The consequences of dying. The consequence of death doesn’t have to be death itself. Like I said, get creative. Talk to your player and ask them where they see this character going in the narrative, and what kind of effects death could have on them. Are they a changed person when they come back? Maybe they experienced something in the great beyond? You could even run a whole solo adventure that tells the tale of their journey, and maybe they received premonitions of a great evil coming to the land. Character death is a gift, an opportunity to spice things up. Use it!
Oops, TPK! So what happens when the whole party dies? Does the campaign just end? Nah, screw that. You know what’s better? Watching those PCs witness the consequences of their failure. Nothing drives a party’s motivation more than vengeance or redemption. A total party kill (TPK) can take the story in an unexpected but interesting direction. It’s your opportunity to give your PCs purpose, and show them that their actions matter. The campaign will have meaning regardless of whether the PCs die or not, you just have to deliver those consequences properly, and you can’t pull any punches. Just make sure you keep in mind your list of player limits while you do this.
I experienced a TPK as a player, and it was the best thing to happen to that campaign. It gave us the best arc in that story, and one of my favorite character moments. At the end of the arc, my favorite pirate captain sorcerer ingeniously fixed a broken timeline and a planet (a result of losing in the previous arc) in a way that my own GM couldn’t even figure out. It was the coolest moment of my roleplaying career because we were given the option to make a new world, but my character turned everything around with such a clutch, multi-layered plan that almost got everyone killed. But it worked, and we saved the world.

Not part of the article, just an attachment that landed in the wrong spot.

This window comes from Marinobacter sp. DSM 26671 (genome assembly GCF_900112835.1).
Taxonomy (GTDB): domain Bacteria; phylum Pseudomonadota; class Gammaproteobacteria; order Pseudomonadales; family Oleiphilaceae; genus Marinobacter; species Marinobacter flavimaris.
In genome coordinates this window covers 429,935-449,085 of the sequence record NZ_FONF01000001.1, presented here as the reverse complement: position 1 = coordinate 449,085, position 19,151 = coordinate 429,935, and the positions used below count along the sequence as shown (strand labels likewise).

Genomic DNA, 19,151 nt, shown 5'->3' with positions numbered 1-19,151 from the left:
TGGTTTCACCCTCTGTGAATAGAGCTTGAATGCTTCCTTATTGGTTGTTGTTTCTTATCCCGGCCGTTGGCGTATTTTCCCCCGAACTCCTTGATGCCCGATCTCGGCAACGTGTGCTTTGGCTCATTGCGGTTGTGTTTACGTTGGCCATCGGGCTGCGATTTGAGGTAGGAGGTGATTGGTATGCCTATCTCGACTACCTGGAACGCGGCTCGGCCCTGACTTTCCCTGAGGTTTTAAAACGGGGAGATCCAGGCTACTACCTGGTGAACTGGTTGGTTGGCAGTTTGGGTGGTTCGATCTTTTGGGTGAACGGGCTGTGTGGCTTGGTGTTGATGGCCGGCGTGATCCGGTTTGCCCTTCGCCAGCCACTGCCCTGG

A consequence of losing doesn’t have to be an end to a character’s story, so keep that in mind as you’re plotting your next deadly encounter.
Also, don’t kill thoughtlessly. There’s nothing less satisfying than dying for a stupid reason, like getting killed by a guard. No, don’t do that to your players. This is why you need to tread lightly while keeping level 1 combat fun. Even if the PC is going to come back anyway, the death itself should be powerful, meaningful, and intense. You want to engage your players in the middle of an arc, not kill them. If your PC does something that needs to be addressed with a consequence, there are plenty of things you can do that doesn’t involve killing them. Like throwing them in jail, putting a bounty on their head, making them wanted in cities, stealing their items, capturing them, threatening loved ones, etc. There are a lot of roads you can take the narrative down that don’t involve killing off a PC in a way that leaves a bad taste in everyone’s mouth. Remember, you’re telling a story about the heroes, but you’re also telling a story about your world, and while the heroes can remain constant, their actions should always have consequences, for better or worse.
I hope this helps new players and GMs out there who are just jumping into TTRPGs. If you liked this column and want to see it continue, you can send me your own questions concerning mechanical, narrative, or social issues in the tabletop gaming space. You can email me at email@example.com or find me on Twitter.